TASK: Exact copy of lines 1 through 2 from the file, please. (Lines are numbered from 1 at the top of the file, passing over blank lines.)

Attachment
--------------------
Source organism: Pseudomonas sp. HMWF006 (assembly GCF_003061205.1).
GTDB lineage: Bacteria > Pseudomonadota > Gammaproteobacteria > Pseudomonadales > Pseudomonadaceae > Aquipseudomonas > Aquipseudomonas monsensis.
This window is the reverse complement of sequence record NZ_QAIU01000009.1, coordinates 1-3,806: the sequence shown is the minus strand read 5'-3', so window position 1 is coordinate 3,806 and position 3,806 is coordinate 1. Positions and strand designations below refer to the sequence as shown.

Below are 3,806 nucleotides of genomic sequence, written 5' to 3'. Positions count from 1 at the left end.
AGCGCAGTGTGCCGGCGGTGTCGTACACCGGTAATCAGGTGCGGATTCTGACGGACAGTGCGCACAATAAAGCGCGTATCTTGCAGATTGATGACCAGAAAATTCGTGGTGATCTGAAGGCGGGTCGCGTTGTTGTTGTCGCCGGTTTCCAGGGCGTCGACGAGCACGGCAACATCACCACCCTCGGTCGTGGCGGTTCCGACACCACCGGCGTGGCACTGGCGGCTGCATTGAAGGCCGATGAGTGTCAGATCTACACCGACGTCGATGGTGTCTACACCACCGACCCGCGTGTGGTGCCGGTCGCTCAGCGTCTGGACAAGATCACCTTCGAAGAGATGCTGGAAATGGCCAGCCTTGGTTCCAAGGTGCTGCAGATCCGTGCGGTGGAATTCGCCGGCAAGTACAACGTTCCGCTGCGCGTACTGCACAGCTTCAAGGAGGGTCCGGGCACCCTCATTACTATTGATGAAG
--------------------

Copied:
Source organism: Pseudomonas sp. HMWF006 (assembly GCF_003061205.1).
GTDB lineage: Bacteria > Pseudomonadota > Gammaproteobacteria > Pseudomonadales > Pseudomonadaceae > Aquipseudomonas > Aquipseudomonas monsensis.